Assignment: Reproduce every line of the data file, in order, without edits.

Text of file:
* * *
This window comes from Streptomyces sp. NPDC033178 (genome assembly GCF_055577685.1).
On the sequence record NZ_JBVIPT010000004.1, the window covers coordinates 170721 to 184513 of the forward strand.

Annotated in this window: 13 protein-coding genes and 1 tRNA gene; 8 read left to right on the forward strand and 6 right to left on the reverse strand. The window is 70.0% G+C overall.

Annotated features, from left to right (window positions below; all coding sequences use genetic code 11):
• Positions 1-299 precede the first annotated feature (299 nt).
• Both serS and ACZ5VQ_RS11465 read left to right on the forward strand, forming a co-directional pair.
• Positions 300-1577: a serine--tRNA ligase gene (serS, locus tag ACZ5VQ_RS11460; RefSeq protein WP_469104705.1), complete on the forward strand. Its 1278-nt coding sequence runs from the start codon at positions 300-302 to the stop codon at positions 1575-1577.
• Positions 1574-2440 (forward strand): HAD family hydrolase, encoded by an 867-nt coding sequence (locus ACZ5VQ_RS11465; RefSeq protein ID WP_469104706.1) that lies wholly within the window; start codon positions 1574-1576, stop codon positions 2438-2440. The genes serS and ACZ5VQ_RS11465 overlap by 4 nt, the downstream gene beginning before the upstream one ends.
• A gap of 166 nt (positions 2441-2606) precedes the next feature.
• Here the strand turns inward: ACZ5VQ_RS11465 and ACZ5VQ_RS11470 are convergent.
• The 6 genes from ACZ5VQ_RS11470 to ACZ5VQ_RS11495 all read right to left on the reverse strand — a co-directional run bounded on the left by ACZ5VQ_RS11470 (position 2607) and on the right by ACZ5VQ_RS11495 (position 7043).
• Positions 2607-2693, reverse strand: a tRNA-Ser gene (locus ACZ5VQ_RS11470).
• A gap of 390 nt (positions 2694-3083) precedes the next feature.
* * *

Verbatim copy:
This window comes from Streptomyces sp. NPDC033178 (genome assembly GCF_055577685.1).
On the sequence record NZ_JBVIPT010000004.1, the window covers coordinates 170721 to 184513 of the forward strand.

Annotated in this window: 13 protein-coding genes and 1 tRNA gene; 8 read left to right on the forward strand and 6 right to left on the reverse strand. The window is 70.0% G+C overall.

Annotated features, from left to right (window positions below; all coding sequences use genetic code 11):
• Positions 1-299 precede the first annotated feature (299 nt).
• Both serS and ACZ5VQ_RS11465 read left to right on the forward strand, forming a co-directional pair.
• Positions 300-1577: a serine--tRNA ligase gene (serS, locus tag ACZ5VQ_RS11460; RefSeq protein WP_469104705.1), complete on the forward strand. Its 1278-nt coding sequence runs from the start codon at positions 300-302 to the stop codon at positions 1575-1577.
• Positions 1574-2440 (forward strand): HAD family hydrolase, encoded by an 867-nt coding sequence (locus ACZ5VQ_RS11465; RefSeq protein ID WP_469104706.1) that lies wholly within the window; start codon positions 1574-1576, stop codon positions 2438-2440. The genes serS and ACZ5VQ_RS11465 overlap by 4 nt, the downstream gene beginning before the upstream one ends.
• A gap of 166 nt (positions 2441-2606) precedes the next feature.
• Here the strand turns inward: ACZ5VQ_RS11465 and ACZ5VQ_RS11470 are convergent.
• The 6 genes from ACZ5VQ_RS11470 to ACZ5VQ_RS11495 all read right to left on the reverse strand — a co-directional run bounded on the left by ACZ5VQ_RS11470 (position 2607) and on the right by ACZ5VQ_RS11495 (position 7043).
• Positions 2607-2693, reverse strand: a tRNA-Ser gene (locus ACZ5VQ_RS11470).
• A gap of 390 nt (positions 2694-3083) precedes the next feature.